Photo above: Andrique and Chris, co-producers of PAIN.
From WickedLocal Cambridge
By: Monica Jimenez Cambridge@wickedlocal.com
Posted: March 14, 2017
Think of a music video and you probably envision close-ups of a pop star singing, shots of striking scenery, and a simple romantic narrative.
Cambridge Rindge and Latin senior Andrique Fleurimond and junior Noah Gonci, who were honored as top-10 finalists in the student category at the Salem Film Fest last week, have a different take.
Fleurimond's video, set to the song "Pain" by JT, opens with fellow senior John Teal against a black background in a camouflage hat and collared shirt, rapping the words to a poem he wrote himself.
"My police description: full of hate, wicked intentions at heart," he says.
His voice forceful and passionate, he grabs the mic and speaks directly into it. "I wrote this, just a statistic up in detention. No matter what school told me, I've had a greater vision, so powerful that I can see the flaws in the religion."
Fleurimond, who made the video in Dacia Antunes' Music Video Production class at CRLS, said when Teal first suggested using the poem, he didn't think it would work. But when Teal performed it for him, he was touched.
"It's relatable for other black males and teens our age. He's basically speaking up not just for himself but for them as well, which really connected with me," Fleurimond said.
The poem expressed Teal's frustration with the issue of police brutality, and showed how others can be advocates for themselves, Fleurimond said.
"I've had discussions about police brutality where I was frustrated and I felt like we could do more tackling it instead of complaining about it all the time," Fleurimond said. "When we made 'Pain,' that's why I wanted to get it out to film festivals and do discussions."
Fleurimond said he was excited to be chosen as a Top 3 finalist at the festival.
"I know the video is probably going to get across to someone and someone's going to care about it," Fleurimond said. "And getting our names known to other people is a really good feeling, to just know people appreciate your work."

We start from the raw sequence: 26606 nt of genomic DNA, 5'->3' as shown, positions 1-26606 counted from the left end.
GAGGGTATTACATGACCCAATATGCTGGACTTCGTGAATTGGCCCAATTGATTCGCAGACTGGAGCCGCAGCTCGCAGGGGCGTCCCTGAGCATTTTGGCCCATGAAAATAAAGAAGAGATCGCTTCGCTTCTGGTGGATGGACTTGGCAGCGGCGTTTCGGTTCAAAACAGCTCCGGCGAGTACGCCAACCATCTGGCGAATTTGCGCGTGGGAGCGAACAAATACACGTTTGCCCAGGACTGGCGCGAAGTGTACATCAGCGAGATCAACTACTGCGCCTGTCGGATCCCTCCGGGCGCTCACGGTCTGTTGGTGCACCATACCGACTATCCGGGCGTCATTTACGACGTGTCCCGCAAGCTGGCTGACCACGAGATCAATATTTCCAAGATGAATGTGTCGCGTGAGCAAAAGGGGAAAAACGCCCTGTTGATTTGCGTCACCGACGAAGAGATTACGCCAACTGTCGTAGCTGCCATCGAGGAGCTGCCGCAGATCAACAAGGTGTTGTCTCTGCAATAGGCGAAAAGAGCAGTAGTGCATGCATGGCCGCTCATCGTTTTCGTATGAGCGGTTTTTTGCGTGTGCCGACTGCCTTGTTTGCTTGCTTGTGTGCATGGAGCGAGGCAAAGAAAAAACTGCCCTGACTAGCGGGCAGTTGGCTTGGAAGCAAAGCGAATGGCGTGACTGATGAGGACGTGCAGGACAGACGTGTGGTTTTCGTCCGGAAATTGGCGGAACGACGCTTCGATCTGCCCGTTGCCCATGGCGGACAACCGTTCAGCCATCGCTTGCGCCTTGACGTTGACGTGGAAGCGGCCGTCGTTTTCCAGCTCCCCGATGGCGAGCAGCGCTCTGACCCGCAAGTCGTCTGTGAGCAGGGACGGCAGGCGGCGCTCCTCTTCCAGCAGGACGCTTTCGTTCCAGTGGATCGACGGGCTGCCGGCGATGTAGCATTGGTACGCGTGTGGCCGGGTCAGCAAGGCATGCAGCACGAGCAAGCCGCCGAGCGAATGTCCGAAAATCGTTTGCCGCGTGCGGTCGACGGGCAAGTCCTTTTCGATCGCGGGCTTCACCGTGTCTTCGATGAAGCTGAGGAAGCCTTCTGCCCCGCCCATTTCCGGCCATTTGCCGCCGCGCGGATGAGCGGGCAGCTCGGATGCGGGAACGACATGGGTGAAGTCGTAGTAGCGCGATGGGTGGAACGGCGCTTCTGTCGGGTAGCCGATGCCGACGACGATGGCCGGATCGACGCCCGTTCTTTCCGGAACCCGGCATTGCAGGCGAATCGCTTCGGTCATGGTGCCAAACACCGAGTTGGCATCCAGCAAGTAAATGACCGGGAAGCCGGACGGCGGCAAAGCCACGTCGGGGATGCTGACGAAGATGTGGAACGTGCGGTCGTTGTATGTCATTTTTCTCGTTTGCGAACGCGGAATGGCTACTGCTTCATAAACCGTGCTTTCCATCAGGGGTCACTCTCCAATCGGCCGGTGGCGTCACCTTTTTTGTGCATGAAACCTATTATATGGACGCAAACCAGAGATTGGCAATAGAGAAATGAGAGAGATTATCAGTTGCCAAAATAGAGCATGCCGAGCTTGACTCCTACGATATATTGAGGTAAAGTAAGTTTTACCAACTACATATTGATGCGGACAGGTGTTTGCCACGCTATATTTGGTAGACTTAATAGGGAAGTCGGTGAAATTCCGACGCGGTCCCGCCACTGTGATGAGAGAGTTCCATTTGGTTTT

Future in film making
Gonci, who took Music Video Production with Ross Matthei at CRLS, worked with classmate Alon Jacobson to create a video to the song "Music is Math" by Boards of Canada. They chose to depict how artificial intelligence is slowly replacing humans.
"I started thinking of what makes sense to show AI interacting with humans. There's a space in the media arts studio where class is held and there's a lot of technology there," Gonci said. "It was the perfect place to film it."
Gonci came up with the idea to interpret the song as a conversation between a human and a computer, and filmed Jacobson in the media studio while listening to the song. Then he edited the video at home.
"I took that literally and decided to plan out how a human would interact with a computer and what to show of the computer and the human," Gonci said.
Jacobson, who wrote the music for the video, said he started off using "Canon in D" as a base, but it was too happy. So he rerecorded "Music is Math," coming up with his own lyrics about apathy.
"The vocals are computer text-to-speech voices, called Ralph and Kathy on Mac," he explained. "I got the idea from deadmau5, my favorite music maker, who used those two voices in some of his songs."
Gonci said he didn't even know his teacher had submitted the video to the Salem Film Festival, and was quite humble about his win.
"The project was not perfect, but I think it was the best for the time we had," Gonci said. But he added, "It was definitely a good feeling to know people like what I make."
Gonci has always enjoyed making videos and works after school at the media arts center making short news clips about CRLS, he said.
He already has a few short films under his belt, including one he made for a film class he took at Harvard University, which featured two people wearing crocodile and unicorn masks who come from faraway places and meet up in Boston Common.
In the future, Gonci hopes to learn more about cinematography, the history of film, and directing, he said.
Fleurimond said he started out making hype videos for the CRLS basketball team. When friends and teachers responded well, he realized he could use his skills to create videos with a message.
He has been accepted at the New England Institute of Technology and plans to major in digital media production and study sound and radio work as well as video.
"I hope I can make more videos and work with other artists," Fleurimond said. "I like helping people out and being an amplifier for people, making sure their voice is heard."